Drug companies are advertising more and being called to account less.
A study released this week found that pharmaceutical industry's direct-to-consumer advertising increased more than 300 percent in the past 10 years, while regulatory scrutiny of the ads' claims has declined. The study is yet another impetus for Congress to pass legislation tightening control over the ads.
The study in the New England Journal of Medicine found that total spending on advertising by the pharmaceutical industry increased by an average of 10.6 percent annually since 1996. While direct-to-consumer television, radio and print ads increased substantially, the policing of the content of the ads has not, according to the study.
Direct-to-consumer advertising has been a hot-button issue in Congress. Critics of the practice, concerned about safety and that the prescribing of some drugs can drive up costs on the health care system, appear to have made some progress in putting in place additional controls for the Food and Drug Administration to more closely monitor the ads.
In a bill that is moving through Congress this year, drug companies would pay user fees for the FDA to review their ads ahead of airing them — if the agency doesn't like the ad, it is unlikely to air. A more heavy-handed approach that attempted to put in place new authority for the FDA to place a moratorium on the ads if they felt the ad was misleading failed.
Researchers found that the FDA has sent fewer letters to drug companies warning them their commercials are minimizing risks or exaggerating the effectiveness of the drugs. This is a concern because these mass-media advertising blitzes generally start before a drug's safety record has been established in the marketplace.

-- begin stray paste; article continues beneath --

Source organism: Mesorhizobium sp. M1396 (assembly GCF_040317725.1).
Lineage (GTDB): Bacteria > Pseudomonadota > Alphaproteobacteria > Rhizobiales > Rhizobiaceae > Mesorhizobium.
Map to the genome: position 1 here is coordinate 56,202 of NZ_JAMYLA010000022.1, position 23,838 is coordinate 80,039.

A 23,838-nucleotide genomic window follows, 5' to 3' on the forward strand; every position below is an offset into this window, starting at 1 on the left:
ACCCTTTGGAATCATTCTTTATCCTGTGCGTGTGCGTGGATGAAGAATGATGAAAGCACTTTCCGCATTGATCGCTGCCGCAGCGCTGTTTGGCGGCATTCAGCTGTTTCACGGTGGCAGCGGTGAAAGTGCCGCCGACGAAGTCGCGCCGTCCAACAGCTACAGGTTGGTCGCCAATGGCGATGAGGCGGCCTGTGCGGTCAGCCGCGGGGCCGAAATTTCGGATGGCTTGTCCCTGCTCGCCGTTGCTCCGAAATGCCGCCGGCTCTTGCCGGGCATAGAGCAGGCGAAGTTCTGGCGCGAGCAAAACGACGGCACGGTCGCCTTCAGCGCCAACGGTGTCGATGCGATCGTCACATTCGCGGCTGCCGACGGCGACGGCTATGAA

"In 2004, four [FDA] staffers were reviewing such advertisements, even though spending on this form of advertising (and probably the volume of ads to review) had increased by 45 percent, from $2.9 billion to $4.2 billion," researchers said in the study.
The heartburn drug Nexium, otherwise known as "the little purple pill," was the top drug in direct-to-consumer advertising in 2005, with spending totaling $224 million, according to the study. Others in the top five were the sleep aid Lunesta, the cholesterol-lowering drugs Vytorin and Crestor, the asthma medication Advair and the allergy drug Nasonex.
The result of fewer staffers reviewing direct-to-consumer ads was a total of 21 warning letters sent out last year. Compare that with 142 such letters in 1997, the study found. In addition, 64 percent of the ads broadcast on television in 1999 were reviewed by the FDA, but in 2004, that percentage declined to 32 percent.
The fear of harmful drugs being sold to consumers is highlighted by Merck's Vioxx. In 2004, the arthritis drug was one of the most heavily promoted medications ever to go on the market, subsequently it had to be withdrawn because of serious cardiovascular risks.
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